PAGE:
On the corner of 12 Avenue N and 18 Street N is an extensive assemblage of colorful flora, regional plants and cultivars.
This impressive garden on NDSU’s campus is just one of the many projects upkept by The North Dakota Extension Master Gardener Program. Master Gardner programs are organizations that provide intensive horticulture training to those interested in gardening. This program trains its students to be volunteers in the community; giving lectures, creating and upkeeping gardens, conducting research and more.
Heading the program at NDSU is Esther McGinnis, NDSU Extension Specialist and Associate Professor. She is encouraging of people of all ages and interests to reach out and learn more about gardening in this region of the country. The Master Gardener program periodically holds events and gardening workshops that the public can attend to learn more. To enjoy their work in person, a number of their projects are open to the public, such as the sensory garden at the Red River Zoo or the NDSU Horticulture Research and Demonstration Gardens on campus.
This program is involved in a number of different initiatives. A new and exciting program they have been working with is about therapeutic horticulture. McGinnis shared, “I don’t think people understand the health benefits of working with plants. Studies show that gardeners score higher in all major health indicators.” The research community has just begun to understand how plants help our health and are planning ways to implement these studies to help people, whether that be gardening or just surrounding yourself with plants at home.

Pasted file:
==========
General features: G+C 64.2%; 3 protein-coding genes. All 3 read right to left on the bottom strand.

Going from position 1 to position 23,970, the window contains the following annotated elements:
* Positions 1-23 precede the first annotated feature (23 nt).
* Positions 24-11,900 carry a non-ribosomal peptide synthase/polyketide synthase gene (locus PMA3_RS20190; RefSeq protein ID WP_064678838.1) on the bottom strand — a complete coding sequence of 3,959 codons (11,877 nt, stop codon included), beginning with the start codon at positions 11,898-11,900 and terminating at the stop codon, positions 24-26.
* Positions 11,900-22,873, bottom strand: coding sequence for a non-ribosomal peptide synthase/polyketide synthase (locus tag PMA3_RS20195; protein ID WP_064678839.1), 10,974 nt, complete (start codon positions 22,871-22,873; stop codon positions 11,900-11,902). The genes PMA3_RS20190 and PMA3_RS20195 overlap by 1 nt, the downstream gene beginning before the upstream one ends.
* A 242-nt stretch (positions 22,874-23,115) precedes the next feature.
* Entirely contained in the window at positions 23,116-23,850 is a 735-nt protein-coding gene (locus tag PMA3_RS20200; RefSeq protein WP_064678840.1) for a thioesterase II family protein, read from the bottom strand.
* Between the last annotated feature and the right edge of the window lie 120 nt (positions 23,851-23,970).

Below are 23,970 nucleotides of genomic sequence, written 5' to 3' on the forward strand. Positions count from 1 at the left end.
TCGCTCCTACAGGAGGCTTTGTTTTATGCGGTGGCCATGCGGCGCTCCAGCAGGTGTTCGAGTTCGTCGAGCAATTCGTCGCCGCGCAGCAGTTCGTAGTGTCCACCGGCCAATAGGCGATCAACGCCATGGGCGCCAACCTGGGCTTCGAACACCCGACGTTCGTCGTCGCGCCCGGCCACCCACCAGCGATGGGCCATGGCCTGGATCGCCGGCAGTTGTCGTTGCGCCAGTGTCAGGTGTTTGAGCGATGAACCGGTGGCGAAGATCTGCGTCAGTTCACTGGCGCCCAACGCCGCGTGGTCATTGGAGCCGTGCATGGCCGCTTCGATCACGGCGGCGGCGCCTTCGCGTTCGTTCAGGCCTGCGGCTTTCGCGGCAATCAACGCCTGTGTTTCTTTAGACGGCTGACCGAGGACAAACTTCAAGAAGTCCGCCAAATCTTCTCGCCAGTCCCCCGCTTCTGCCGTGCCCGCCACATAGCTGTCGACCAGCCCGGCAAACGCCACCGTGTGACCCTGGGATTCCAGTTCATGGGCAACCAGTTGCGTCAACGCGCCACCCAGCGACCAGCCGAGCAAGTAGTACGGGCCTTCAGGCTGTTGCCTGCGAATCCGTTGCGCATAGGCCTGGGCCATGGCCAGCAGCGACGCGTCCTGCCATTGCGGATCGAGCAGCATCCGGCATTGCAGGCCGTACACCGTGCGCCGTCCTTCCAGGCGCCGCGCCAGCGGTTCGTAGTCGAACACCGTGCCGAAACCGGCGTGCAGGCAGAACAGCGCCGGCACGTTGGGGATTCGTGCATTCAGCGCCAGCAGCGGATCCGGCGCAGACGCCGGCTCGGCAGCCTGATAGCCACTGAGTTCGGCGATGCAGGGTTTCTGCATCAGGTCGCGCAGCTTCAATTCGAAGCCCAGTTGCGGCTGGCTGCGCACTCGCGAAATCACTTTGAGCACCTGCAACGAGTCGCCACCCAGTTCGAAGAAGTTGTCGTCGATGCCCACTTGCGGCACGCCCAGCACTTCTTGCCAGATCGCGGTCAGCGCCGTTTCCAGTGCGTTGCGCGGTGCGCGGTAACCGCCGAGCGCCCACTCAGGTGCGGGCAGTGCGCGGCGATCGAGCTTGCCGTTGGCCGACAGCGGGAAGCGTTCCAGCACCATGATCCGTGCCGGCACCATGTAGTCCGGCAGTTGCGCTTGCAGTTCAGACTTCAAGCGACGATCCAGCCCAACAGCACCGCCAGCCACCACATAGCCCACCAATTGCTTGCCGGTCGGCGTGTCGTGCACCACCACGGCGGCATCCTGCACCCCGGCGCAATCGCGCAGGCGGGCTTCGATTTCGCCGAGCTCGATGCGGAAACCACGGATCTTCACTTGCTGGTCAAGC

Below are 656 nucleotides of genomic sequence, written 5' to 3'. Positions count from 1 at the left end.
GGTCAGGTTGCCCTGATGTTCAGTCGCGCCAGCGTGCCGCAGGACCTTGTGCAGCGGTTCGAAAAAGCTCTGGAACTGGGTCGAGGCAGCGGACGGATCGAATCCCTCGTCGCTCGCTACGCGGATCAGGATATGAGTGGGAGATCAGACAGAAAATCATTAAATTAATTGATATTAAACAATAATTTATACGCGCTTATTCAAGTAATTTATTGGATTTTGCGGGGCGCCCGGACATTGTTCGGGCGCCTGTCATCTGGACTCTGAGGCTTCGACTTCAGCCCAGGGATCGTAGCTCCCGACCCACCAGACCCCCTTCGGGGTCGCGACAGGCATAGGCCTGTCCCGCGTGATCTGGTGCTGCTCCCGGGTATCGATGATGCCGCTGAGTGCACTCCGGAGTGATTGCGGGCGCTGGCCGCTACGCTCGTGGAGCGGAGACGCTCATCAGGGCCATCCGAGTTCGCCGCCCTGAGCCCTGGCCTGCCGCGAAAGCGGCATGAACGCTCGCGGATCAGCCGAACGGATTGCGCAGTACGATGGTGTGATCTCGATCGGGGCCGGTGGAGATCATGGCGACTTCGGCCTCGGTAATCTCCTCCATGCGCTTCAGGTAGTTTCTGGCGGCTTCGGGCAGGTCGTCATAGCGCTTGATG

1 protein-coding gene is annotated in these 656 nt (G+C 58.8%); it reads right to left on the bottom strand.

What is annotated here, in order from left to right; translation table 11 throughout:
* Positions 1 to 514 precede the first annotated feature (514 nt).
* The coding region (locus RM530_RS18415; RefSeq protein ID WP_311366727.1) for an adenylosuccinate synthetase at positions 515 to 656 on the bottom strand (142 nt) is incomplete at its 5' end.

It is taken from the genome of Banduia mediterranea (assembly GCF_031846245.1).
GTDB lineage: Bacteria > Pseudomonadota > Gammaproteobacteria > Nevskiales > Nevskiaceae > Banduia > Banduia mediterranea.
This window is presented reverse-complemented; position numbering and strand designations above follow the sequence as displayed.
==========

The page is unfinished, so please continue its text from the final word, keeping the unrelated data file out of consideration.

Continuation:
This program is incredible for the community and for those involved. Their research and beautification of the community is something we can all benefit from. If you’re not ready to become a Master Gardener, but you still want to be involved, we’ve compiled some information from their research to help you create the brightest garden on the block.
Plan your Garden
What are perennials?
A perennial plant is one that lives for more than two years. Perennials are often are used in troublesome spots in the yard, like areas that are too wet, dry, shady or have infertile soil. These types of plants are great for naturalizing a space or defining a planting bed. Note this North Dakota season’s of bloom schedule to plan your garden to be in full bloom no matter what month it is.
Seasons of Bloom
May to June
June to July
July to August
Achillea “Angels Breath”
August to September
Extended Season of Bloom
False sunflower, Oxeye
Hosta / Plantain lily
What are annuals?
An annual plant is one that completes its life cycle within one growing season and then dies. This means that they must be replanted each season you desire them. Often known as bedding plants, annuals supply beautiful pops of color and can be less expensive than perennials. Below is a guide to annuals for your North Dakota garden.
Plants for Shade
Dahlberg Daisy (light shade)
Lobelia (light shade)
Nemesia (light shade)
Nemophila (light shade)
Poppy (light shade or east shade)
Torenia (light shade)
Plants for Full Sun/Dry Locations
Plants for a Striking Flower Show
Good for Cut Flowers
Plants that Attract Pollinators
*Information from Annual and Perennial Flowers for North Dakota, revised by Barb Laschkewitsch and Esther McGinnis.
Visit ag.ndsu.edu/mastergardener to learn more.